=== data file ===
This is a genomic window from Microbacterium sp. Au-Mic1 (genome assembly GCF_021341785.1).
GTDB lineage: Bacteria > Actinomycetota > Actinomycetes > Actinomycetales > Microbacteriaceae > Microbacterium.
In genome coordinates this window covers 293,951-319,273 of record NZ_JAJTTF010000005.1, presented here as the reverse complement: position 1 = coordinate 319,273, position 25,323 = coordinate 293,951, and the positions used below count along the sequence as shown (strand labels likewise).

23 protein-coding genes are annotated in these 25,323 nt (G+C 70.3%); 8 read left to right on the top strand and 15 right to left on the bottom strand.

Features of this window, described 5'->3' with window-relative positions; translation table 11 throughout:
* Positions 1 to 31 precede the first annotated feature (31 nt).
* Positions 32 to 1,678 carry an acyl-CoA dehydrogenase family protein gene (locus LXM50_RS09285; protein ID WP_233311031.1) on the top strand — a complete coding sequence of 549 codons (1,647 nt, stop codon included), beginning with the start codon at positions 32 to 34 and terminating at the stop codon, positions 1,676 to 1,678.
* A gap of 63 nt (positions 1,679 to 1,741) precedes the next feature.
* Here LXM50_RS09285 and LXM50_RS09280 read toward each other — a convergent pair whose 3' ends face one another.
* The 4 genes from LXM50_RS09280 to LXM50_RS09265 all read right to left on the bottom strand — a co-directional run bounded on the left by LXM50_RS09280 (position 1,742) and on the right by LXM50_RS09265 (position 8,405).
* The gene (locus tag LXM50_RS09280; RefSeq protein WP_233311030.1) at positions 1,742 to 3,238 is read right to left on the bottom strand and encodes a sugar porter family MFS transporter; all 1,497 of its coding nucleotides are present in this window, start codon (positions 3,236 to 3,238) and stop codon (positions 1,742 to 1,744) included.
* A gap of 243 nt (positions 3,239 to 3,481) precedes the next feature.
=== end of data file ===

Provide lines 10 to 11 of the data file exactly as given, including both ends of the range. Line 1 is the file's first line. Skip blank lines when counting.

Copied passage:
* The 4 genes from LXM50_RS09280 to LXM50_RS09265 all read right to left on the bottom strand — a co-directional run bounded on the left by LXM50_RS09280 (position 1,742) and on the right by LXM50_RS09265 (position 8,405).
* The gene (locus tag LXM50_RS09280; RefSeq protein WP_233311030.1) at positions 1,742 to 3,238 is read right to left on the bottom strand and encodes a sugar porter family MFS transporter; all 1,497 of its coding nucleotides are present in this window, start codon (positions 3,236 to 3,238) and stop codon (positions 1,742 to 1,744) included.